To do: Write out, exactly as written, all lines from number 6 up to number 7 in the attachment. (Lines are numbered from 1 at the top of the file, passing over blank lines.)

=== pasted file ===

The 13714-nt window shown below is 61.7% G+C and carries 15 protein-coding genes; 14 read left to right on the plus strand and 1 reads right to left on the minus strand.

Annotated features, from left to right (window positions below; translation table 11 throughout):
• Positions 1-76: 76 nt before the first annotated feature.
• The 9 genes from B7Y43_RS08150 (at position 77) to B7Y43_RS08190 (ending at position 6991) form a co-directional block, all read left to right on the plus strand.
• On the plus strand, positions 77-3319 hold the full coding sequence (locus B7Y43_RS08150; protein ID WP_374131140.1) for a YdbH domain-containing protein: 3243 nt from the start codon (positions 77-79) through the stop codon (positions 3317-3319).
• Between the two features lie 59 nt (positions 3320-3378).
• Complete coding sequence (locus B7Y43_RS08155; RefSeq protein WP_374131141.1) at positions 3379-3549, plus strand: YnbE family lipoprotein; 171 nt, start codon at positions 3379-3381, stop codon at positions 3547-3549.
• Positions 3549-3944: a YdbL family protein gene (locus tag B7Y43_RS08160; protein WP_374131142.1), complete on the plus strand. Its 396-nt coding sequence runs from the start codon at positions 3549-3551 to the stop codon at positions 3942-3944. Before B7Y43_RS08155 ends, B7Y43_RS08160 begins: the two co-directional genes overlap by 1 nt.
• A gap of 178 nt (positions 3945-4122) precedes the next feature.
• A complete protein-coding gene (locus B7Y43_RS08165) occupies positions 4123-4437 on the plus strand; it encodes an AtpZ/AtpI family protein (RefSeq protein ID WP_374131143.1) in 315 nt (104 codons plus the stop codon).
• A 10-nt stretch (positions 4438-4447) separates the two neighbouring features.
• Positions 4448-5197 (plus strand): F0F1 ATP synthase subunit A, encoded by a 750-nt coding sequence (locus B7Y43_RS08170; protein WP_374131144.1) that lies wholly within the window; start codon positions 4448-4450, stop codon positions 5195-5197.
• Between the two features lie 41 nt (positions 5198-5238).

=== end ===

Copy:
• Between the two features lie 59 nt (positions 3320-3378).
• Complete coding sequence (locus B7Y43_RS08155; RefSeq protein WP_374131141.1) at positions 3379-3549, plus strand: YnbE family lipoprotein; 171 nt, start codon at positions 3379-3381, stop codon at positions 3547-3549.